BACKGROUND: Lung cancer screening with low-dose CT reduces lung cancer mortality, but screening requires equitable uptake from candidates at high risk of lung cancer across ethnic and socioeconomic groups that are under-represented in clinical studies. We aimed to assess the uptake of invitations to a lung health check offering low-dose CT lung cancer screening in an ethnically and socioeconomically diverse cohort at high risk of lung cancer. METHODS: In this multicentre, prospective, longitudinal cohort study (SUMMIT), individuals aged 55-77 years with a history of smoking in the past 20 years were identified via National Health Service England primary care records at practices in northeast and north-central London, UK, using electronic searches. Eligible individuals were invited by letter to a lung health check offering lung cancer screening at one of four hospital sites, with non-responders re-invited after 4 months. Individuals were excluded if they had dementia or metastatic cancer, were receiving palliative care or were housebound, or declined research participation. The proportion of individuals invited who responded to the lung health check invitation by telephone was used to measure uptake. We used univariable and multivariable logistic regression analyses to estimate associations between uptake of a lung health check invitation and re-invitation of non-responders, adjusted for sex, age, ethnicity, smoking, and deprivation score. This study was registered prospectively with ClinicalTrials.gov, NCT03934866. FINDINGS: Between March 20 and Dec 12, 2019, the records of 2 333 488 individuals from 251 primary care practices across northeast and north-central London were screened for eligibility; 1 974 919 (84·6%) individuals were outside the eligible age range, 7578 (2·1%) had pre-existing medical conditions, and 11 962 (3·3%) had opted out of particpation in research and thus were not invited. 95 297 individuals were eligible for invitation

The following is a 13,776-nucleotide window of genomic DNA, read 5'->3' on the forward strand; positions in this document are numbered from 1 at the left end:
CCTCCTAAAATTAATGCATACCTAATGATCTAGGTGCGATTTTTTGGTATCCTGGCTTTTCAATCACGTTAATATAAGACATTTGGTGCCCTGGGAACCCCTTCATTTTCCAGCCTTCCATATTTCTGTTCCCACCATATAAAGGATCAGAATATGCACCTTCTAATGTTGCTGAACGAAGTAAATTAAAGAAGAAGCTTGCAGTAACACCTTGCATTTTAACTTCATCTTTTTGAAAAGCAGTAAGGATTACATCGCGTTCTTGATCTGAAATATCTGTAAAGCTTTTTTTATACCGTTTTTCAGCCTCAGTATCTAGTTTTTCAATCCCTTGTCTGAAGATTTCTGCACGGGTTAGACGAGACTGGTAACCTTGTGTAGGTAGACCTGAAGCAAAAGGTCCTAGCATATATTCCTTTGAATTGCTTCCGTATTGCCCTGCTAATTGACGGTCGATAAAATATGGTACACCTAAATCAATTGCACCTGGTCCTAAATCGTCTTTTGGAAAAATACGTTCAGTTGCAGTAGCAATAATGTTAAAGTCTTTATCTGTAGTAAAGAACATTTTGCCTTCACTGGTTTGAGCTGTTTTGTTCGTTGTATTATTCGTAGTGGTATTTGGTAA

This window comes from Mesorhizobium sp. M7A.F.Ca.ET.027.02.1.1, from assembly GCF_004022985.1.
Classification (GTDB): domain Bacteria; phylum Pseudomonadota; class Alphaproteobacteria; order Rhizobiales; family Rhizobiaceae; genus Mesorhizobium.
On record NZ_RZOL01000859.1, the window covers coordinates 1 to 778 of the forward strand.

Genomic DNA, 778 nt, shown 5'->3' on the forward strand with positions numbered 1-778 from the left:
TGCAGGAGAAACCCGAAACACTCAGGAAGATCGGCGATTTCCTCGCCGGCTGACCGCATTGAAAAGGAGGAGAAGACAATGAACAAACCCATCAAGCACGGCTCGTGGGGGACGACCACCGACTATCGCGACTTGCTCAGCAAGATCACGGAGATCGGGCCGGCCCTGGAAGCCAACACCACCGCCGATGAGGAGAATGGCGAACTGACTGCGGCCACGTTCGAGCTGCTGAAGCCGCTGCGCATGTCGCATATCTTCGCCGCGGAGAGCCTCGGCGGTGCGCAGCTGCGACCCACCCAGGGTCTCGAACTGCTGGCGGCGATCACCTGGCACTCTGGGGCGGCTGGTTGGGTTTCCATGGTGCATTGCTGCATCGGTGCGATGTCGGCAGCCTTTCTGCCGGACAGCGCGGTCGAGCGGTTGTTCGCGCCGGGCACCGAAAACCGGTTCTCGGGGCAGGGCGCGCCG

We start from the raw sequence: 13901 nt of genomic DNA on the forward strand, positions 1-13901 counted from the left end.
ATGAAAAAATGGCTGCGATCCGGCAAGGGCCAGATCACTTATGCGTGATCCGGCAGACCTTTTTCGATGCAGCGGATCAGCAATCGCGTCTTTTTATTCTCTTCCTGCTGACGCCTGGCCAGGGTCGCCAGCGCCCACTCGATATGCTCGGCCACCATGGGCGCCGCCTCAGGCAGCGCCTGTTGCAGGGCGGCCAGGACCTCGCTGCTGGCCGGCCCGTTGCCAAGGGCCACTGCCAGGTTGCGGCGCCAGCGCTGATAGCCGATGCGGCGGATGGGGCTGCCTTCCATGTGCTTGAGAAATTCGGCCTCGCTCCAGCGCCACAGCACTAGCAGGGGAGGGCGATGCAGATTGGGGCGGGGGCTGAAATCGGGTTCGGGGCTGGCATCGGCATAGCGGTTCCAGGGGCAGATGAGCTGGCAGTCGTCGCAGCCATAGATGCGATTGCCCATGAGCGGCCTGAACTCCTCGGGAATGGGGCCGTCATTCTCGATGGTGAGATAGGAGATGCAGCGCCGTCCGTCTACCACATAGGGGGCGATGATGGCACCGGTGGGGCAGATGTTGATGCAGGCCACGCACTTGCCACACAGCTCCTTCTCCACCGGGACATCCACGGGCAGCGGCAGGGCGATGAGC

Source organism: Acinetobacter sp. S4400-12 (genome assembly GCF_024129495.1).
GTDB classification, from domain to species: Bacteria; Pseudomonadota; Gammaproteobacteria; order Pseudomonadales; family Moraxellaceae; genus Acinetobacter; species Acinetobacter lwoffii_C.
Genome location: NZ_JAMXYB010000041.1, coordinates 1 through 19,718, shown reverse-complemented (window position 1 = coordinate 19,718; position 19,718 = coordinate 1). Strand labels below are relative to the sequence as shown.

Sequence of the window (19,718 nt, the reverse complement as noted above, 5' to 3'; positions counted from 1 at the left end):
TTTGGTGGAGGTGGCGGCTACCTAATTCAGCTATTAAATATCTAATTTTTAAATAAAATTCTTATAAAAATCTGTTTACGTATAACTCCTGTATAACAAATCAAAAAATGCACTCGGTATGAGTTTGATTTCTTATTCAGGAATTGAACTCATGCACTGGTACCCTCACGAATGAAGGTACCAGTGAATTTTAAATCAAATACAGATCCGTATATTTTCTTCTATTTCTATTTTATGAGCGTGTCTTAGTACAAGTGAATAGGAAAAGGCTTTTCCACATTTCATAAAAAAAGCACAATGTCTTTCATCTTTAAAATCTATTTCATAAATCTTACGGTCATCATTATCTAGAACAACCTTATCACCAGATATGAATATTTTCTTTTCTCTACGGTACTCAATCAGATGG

Sheeka A, Singaravelou A, Bartlett E, et al., 2023, COVID-protected pathways for image-guided lung cancer intervention during the COVID-19 pandemic: A cohort study., Br J Radiol, Vol: 96